Tuesday, September 16, 2014

PROCESS NOTES - On Circular Weaving


"When craft is in dialogue with its audience, it does not and cannot stagnate.  The fresh flowing water of our field turns fetid when we as makers and audience assume, shut down, impose strict limitations, or end every thought or art work with a period rather than a question mark.  The common denominator among experts, innovators and outliers is curiosity.  Experts with years of embodied knowledge intertwine curiosity with persistence.  Sometimes, there are small shifts in the studio; other times, seismic shifts.  A level for inquiry is a constant force. Innovators dissect a precept and build from their discoveries, while outliers use curiosity to build bridges between their primary interests and others. The majority of artists I know combine aspects of these qualities."
-Sonya Clark "In the hands of the Curious,"  from Crafting a Continuum, The University of North Carolina Press 2013.  (Thank you Betsy Greer for bringing our attention to this quote and book.)

Craftophilia is a dialogue about process.  The projects Alisa and I are compelled to do, trying to see how the way we each work is motivated or inhibited by the weekly demand of having something "made" (or in the process of being made.) By posting (almost!) every week what we have been able to make with our hands we are learning about exactly why and how we do and make things.  

Craftophilia is totally transparent, laying bare the processes we go through, open with our personal experiences of making.  What works, what happens when you have no time at all to make anything, when it totally fails, at the pace of how it actually happens in our daily lives.  It is our biggest hope that it inspires you to pick up the material that sings to you and make, without fear of any of these outcomes or circumstances that may stand in your way of making something as there is no fail there is just DO.

PROCESS NOTES is an open ended list of ideas, questions and further explorations from what we found useful while making a circular weaving: from wrapping the first warp around the hoop to almost (finally) finishing one hoop.   Hoping that this inspires you to take material that is vernacular to your life (yarn leftovers, pine needles from the yard, darning needles, kitchen twine etc.) and experiment with it to make something new.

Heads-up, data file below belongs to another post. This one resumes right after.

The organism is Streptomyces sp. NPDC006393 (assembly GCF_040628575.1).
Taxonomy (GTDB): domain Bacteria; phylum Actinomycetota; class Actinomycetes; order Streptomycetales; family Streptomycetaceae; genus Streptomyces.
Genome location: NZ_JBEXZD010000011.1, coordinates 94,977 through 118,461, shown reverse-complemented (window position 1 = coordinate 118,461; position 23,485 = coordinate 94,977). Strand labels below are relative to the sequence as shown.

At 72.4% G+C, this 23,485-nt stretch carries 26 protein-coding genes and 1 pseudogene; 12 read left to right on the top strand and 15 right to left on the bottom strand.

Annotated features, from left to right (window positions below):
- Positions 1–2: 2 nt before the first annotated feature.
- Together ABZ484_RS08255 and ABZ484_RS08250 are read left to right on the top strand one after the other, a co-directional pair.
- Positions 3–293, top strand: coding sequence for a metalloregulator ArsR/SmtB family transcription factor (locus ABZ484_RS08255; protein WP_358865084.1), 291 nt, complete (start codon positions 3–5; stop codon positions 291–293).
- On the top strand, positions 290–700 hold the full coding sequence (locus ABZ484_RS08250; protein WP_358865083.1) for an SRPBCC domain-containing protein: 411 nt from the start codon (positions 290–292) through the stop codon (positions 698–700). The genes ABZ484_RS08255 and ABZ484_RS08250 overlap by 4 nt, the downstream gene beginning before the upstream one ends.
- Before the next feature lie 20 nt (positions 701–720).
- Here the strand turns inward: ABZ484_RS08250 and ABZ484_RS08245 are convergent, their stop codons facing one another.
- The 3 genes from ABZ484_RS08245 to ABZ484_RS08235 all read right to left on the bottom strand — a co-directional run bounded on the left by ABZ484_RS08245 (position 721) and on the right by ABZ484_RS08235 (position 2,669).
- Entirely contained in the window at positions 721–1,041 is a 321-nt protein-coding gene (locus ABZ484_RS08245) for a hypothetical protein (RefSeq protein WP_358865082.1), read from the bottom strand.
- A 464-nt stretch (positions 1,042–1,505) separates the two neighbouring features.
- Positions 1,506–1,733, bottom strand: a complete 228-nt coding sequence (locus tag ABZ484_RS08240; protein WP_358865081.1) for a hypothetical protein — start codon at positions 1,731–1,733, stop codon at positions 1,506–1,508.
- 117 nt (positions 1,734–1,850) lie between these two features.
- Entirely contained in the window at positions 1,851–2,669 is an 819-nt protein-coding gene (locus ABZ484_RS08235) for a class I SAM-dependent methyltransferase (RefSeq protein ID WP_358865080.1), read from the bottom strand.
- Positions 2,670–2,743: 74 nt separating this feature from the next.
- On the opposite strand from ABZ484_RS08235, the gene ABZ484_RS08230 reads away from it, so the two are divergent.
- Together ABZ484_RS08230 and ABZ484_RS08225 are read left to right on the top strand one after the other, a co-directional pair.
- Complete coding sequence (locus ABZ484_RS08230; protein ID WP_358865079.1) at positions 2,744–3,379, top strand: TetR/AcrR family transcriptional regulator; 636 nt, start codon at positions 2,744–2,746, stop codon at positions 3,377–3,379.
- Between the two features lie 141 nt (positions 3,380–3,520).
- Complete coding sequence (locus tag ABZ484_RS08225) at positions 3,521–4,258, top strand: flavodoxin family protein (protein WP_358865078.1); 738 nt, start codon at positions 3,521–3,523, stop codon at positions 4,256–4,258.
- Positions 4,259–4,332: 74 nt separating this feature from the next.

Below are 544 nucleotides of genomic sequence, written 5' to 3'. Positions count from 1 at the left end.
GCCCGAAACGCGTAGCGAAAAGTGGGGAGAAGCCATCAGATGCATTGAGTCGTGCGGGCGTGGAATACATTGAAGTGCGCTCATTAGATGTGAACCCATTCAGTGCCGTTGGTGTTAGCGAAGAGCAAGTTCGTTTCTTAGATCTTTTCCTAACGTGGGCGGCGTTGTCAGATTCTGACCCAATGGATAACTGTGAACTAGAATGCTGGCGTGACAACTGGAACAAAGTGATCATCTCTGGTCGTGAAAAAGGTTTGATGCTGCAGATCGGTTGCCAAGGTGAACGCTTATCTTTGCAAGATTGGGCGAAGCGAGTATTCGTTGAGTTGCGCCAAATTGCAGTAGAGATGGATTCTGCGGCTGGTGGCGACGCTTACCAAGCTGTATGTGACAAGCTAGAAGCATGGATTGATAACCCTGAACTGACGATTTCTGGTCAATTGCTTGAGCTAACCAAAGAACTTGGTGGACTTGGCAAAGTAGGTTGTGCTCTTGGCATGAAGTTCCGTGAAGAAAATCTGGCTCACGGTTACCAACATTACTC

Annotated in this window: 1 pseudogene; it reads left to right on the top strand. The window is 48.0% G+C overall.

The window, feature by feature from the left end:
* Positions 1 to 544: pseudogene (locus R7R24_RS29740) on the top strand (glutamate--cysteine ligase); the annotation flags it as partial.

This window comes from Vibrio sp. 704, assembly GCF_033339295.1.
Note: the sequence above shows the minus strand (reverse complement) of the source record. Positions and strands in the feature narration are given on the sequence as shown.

P R O C E S S   N O T E S   O N  C I R C U L A R   W E A V I N G

S U P P L I E S :

Hoop.  Embroidery hoops, wooden, metal, various sizes,  weird brass hoops from craft store, hula hoop, old bike wheel...

Embroidery needles - straight, bent tip, plastic, brass, bamboo.  Try a few to find the one that works for you.  Some work better in smaller hoops, others in larger hoops.

Warp thread - carpet warp, kitchen twine, thick embroidery thread from the japanese dollar store, yarn...

Weft thread - ANYTHING.  Experiment with single ply and double ply yarns, thick yarns, thin yarns.  Mohair and Angora will make a lovely halo that you can brush up after to great effect.

Is it malleable? Use it.

Scotch tape and masking tape.

W A R P I N G :

Experimenting is extremely important.  Sitting down with your hoop and warp thread and playing with the warp is almost better than following directions. Creating a visual, tactile memory and a rhythm. Does warping in a figure-eight work better for a "diameter warp" than over one side of your hoop and under coming back? How about tying each thread individually to create an off centre "spoke warp"? Remember, using an embroidery hoop is beneficial as once you attach the outer hoop, it will hide any peculiar knotting. You can also secure your warp threads by using tape on the side of your hoop - once you have woven, it will be secure enough to remove the tape.

v. 1 - spoke warp (above)

v. 2 - diameter warp (above, warp anchored directly across the circle)

T E C H N I Q U E :

Over and under one warp thread at a time? Several at a time? Change it up?
What happens when you use thin thread and heavy yarn in the same piece?
What happens when you coil your yarn around a warp thread?  Around 2?  Around 5?

Does warp have to go in one direction?  Where are all the places you can anchor warp?
Again - observe! Books, pictures, online - analyze what you see. Ask yourself questions.

O T H E R  W O N D E R S :

How will you finish the piece? Does it stay on the hoop or is it removed? 
What about wrapping the hoop in fabric or yarn?
Is fringe your thing, or not?
Try adding non-traditional items like pine needles, strips of fabric, feathers or pieces of spinning fibre. If you can trap it in the warp, you can put it in!

PLAY!  Make mistakes!  ENJOY!!!

1 comment:

DaffodilAngel said...

Just found you via Pinterest. What an interesting blogpost on circular weaving, thank you.